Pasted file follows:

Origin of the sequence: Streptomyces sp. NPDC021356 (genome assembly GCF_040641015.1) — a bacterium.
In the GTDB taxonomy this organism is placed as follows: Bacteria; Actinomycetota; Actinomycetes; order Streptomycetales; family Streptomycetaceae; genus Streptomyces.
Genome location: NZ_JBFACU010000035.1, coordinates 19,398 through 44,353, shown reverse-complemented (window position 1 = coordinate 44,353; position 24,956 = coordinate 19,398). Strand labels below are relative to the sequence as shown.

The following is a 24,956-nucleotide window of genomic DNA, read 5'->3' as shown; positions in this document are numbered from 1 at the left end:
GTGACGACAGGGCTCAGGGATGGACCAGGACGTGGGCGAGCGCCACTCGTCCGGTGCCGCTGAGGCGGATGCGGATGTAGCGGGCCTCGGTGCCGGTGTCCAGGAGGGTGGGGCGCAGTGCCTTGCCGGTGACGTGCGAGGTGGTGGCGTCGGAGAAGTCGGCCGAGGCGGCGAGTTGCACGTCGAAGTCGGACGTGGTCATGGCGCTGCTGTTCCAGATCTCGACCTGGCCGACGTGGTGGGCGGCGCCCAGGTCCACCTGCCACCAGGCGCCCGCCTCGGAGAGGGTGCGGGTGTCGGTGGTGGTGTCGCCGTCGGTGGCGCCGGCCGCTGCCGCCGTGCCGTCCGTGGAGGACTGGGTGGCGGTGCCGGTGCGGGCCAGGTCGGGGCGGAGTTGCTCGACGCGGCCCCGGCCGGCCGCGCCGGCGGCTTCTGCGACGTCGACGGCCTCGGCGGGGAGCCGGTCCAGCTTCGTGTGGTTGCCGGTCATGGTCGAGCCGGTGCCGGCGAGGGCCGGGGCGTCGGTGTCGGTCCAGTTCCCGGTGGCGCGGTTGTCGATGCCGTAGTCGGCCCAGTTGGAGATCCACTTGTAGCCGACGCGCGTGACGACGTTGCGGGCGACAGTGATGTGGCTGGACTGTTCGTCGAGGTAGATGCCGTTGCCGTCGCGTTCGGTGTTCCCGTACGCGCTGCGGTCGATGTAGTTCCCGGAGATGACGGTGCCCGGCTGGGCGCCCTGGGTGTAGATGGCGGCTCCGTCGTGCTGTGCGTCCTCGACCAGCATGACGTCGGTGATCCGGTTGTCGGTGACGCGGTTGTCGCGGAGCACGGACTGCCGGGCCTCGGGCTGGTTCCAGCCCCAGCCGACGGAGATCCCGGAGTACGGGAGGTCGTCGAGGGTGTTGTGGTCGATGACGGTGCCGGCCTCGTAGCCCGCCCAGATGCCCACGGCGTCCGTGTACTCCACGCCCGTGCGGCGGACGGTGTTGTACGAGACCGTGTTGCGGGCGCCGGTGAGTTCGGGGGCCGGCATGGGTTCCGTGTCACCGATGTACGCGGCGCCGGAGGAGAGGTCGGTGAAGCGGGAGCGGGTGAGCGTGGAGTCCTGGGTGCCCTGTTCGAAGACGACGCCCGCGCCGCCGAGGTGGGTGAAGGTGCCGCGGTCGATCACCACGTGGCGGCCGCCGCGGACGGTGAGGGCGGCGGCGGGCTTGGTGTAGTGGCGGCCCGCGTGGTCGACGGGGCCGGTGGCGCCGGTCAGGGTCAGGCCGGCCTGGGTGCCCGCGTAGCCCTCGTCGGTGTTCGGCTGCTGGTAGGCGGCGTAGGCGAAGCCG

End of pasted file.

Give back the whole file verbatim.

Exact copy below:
Origin of the sequence: Streptomyces sp. NPDC021356 (genome assembly GCF_040641015.1) — a bacterium.
In the GTDB taxonomy this organism is placed as follows: Bacteria; Actinomycetota; Actinomycetes; order Streptomycetales; family Streptomycetaceae; genus Streptomyces.
Genome location: NZ_JBFACU010000035.1, coordinates 19,398 through 44,353, shown reverse-complemented (window position 1 = coordinate 44,353; position 24,956 = coordinate 19,398). Strand labels below are relative to the sequence as shown.

The following is a 24,956-nucleotide window of genomic DNA, read 5'->3' as shown; positions in this document are numbered from 1 at the left end:
GTGACGACAGGGCTCAGGGATGGACCAGGACGTGGGCGAGCGCCACTCGTCCGGTGCCGCTGAGGCGGATGCGGATGTAGCGGGCCTCGGTGCCGGTGTCCAGGAGGGTGGGGCGCAGTGCCTTGCCGGTGACGTGCGAGGTGGTGGCGTCGGAGAAGTCGGCCGAGGCGGCGAGTTGCACGTCGAAGTCGGACGTGGTCATGGCGCTGCTGTTCCAGATCTCGACCTGGCCGACGTGGTGGGCGGCGCCCAGGTCCACCTGCCACCAGGCGCCCGCCTCGGAGAGGGTGCGGGTGTCGGTGGTGGTGTCGCCGTCGGTGGCGCCGGCCGCTGCCGCCGTGCCGTCCGTGGAGGACTGGGTGGCGGTGCCGGTGCGGGCCAGGTCGGGGCGGAGTTGCTCGACGCGGCCCCGGCCGGCCGCGCCGGCGGCTTCTGCGACGTCGACGGCCTCGGCGGGGAGCCGGTCCAGCTTCGTGTGGTTGCCGGTCATGGTCGAGCCGGTGCCGGCGAGGGCCGGGGCGTCGGTGTCGGTCCAGTTCCCGGTGGCGCGGTTGTCGATGCCGTAGTCGGCCCAGTTGGAGATCCACTTGTAGCCGACGCGCGTGACGACGTTGCGGGCGACAGTGATGTGGCTGGACTGTTCGTCGAGGTAGATGCCGTTGCCGTCGCGTTCGGTGTTCCCGTACGCGCTGCGGTCGATGTAGTTCCCGGAGATGACGGTGCCCGGCTGGGCGCCCTGGGTGTAGATGGCGGCTCCGTCGTGCTGTGCGTCCTCGACCAGCATGACGTCGGTGATCCGGTTGTCGGTGACGCGGTTGTCGCGGAGCACGGACTGCCGGGCCTCGGGCTGGTTCCAGCCCCAGCCGACGGAGATCCCGGAGTACGGGAGGTCGTCGAGGGTGTTGTGGTCGATGACGGTGCCGGCCTCGTAGCCCGCCCAGATGCCCACGGCGTCCGTGTACTCCACGCCCGTGCGGCGGACGGTGTTGTACGAGACCGTGTTGCGGGCGCCGGTGAGTTCGGGGGCCGGCATGGGTTCCGTGTCACCGATGTACGCGGCGCCGGAGGAGAGGTCGGTGAAGCGGGAGCGGGTGAGCGTGGAGTCCTGGGTGCCCTGTTCGAAGACGACGCCCGCGCCGCCGAGGTGGGTGAAGGTGCCGCGGTCGATCACCACGTGGCGGCCGCCGCGGACGGTGAGGGCGGCGGCGGGCTTGGTGTAGTGGCGGCCCGCGTGGTCGACGGGGCCGGTGGCGCCGGTCAGGGTCAGGCCGGCCTGGGTGCCCGCGTAGCCCTCGTCGGTGTTCGGCTGCTGGTAGGCGGCGTAGGCGAAGCCG